by Percy MacKaye
Than Mere Stuffing Inside This ‘Scarecrow’ By PHILIP BRANDES, Special to The Times
LA TIMES 5/31/01
Going the ancient alchemist’s quest one better, Percy MacKaye’s “The Scarecrow” at Pacific Resident Theatre brilliantly explores the transmutation of base matter into something even more precious than gold: the human soul. Based on “Feathertop,” a macabre Nathaniel Hawthorne tale about a sentient scarecrow given human form, MacKaye’s 1911 play extended the sardonic focus of its source to embrace the extremes of experience–spooky, romantic, hilarious and tragic. Fusing these disparate elements is itself an act of directorial alchemy by Charlie Stratton, who seamlessly modulates the play’s unexpected atmospheric shifts and dense philosophic musings. The result is an always entertaining and profoundly moving inquiry into the nature of being human. This isn’t your father’s Pinocchio, however–as evidenced in the “Macbeth”-like opening, in which a vengeful witch (fiery Alley Mills) conjures up the Satanic Dickon (Orson Bean, oozing malevolent charm) to help her transform her pumpkin-headed scarecrow into a handsome aristocrat (Tom Wood)–superbly executed stage magic, even when you know it’s coming. In a transcendent central performance, Wood’s Scarecrow smoothly shifts gears to comedy as, under Dickon’s biting tutelage, he woos the niece (Jacqueline Heinze) of a lecherous magistrate (Steve Irish) who once betrayed the witch. The Scarecrow’s perplexed attempts to mimic human behavior dazzle, before darkening with his discovery of love for the girl, and the dawning recognition of his own nature. High-caliber ensemble performances and production values make this bittersweet journey through the world’s mysteries funny, poignant and genuinely haunting. * * * *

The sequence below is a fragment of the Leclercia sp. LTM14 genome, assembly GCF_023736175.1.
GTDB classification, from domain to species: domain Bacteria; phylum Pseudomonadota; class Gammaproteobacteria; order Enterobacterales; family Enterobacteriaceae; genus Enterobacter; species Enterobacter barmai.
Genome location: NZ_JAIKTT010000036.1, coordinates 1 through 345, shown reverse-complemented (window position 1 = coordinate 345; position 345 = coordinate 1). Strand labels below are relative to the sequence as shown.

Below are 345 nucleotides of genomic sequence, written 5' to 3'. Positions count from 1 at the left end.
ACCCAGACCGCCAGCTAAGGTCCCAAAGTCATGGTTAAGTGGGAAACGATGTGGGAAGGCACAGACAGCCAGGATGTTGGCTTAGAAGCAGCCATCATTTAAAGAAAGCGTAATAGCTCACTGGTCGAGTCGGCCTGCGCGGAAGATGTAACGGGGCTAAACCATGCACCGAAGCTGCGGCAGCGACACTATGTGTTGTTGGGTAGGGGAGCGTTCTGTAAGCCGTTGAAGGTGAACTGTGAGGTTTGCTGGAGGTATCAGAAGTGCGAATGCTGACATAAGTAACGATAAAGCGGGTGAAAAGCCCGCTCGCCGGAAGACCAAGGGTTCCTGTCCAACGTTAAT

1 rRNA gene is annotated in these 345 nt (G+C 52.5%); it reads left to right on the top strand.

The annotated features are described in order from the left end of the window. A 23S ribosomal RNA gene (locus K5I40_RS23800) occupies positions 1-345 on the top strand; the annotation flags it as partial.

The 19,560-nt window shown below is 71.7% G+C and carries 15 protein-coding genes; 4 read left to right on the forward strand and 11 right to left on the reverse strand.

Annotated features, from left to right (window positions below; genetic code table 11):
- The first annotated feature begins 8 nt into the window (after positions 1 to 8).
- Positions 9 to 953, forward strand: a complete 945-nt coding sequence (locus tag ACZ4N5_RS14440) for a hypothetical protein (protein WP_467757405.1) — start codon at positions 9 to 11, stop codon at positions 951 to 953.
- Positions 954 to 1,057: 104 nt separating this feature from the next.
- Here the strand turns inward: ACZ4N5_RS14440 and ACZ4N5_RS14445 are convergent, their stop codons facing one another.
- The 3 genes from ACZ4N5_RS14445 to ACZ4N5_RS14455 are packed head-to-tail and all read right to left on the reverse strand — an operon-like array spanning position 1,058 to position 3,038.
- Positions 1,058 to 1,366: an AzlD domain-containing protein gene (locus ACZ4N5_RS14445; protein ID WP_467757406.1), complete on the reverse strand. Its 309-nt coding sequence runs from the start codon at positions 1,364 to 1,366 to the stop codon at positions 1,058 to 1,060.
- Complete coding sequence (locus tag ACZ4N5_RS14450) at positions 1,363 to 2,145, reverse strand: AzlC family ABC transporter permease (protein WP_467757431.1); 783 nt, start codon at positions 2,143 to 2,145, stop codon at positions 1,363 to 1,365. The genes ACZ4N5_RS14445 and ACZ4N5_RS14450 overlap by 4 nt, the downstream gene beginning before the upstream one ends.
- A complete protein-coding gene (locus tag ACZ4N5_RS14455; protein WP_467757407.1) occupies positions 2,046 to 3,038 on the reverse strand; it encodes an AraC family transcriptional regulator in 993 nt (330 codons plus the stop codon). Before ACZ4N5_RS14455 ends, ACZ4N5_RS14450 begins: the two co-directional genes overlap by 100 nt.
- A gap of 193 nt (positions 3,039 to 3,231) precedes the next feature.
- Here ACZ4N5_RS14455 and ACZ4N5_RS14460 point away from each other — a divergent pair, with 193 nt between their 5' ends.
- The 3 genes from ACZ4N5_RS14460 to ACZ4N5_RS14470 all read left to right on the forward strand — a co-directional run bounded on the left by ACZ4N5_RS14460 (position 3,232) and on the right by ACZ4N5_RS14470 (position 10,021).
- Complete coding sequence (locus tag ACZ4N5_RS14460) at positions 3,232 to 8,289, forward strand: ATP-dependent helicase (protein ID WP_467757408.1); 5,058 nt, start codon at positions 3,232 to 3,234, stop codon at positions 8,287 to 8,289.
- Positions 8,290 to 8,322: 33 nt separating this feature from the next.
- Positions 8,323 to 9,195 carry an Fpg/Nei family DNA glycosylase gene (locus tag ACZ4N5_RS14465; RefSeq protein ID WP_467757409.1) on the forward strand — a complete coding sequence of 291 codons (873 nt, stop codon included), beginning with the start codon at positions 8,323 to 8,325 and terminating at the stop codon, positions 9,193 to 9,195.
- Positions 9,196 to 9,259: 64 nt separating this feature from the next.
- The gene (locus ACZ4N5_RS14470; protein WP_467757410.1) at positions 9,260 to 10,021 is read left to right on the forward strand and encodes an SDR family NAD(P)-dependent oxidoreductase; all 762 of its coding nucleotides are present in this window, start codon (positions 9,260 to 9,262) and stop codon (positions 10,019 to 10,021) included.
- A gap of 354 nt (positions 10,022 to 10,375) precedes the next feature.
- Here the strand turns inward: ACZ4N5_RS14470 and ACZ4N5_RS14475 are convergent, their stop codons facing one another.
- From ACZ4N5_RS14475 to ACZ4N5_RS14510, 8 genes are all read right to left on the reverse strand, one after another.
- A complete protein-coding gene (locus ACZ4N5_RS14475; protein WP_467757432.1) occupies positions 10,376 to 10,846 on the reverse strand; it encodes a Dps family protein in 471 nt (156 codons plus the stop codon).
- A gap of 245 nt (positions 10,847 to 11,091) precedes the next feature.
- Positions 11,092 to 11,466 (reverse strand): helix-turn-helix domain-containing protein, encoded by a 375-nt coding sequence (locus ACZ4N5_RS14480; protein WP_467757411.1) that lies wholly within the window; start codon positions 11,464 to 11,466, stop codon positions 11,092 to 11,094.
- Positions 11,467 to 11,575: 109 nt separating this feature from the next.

“The Scarecrow,” Pacific Resident Theatre, 703 Venice Blvd., Venice. Thursdays-Saturdays, 8 p.m.; Sundays, 3 p.m. Ends July 15. $20-$23. (310) 822-8392. Running time: 2 hours, 45 minutes.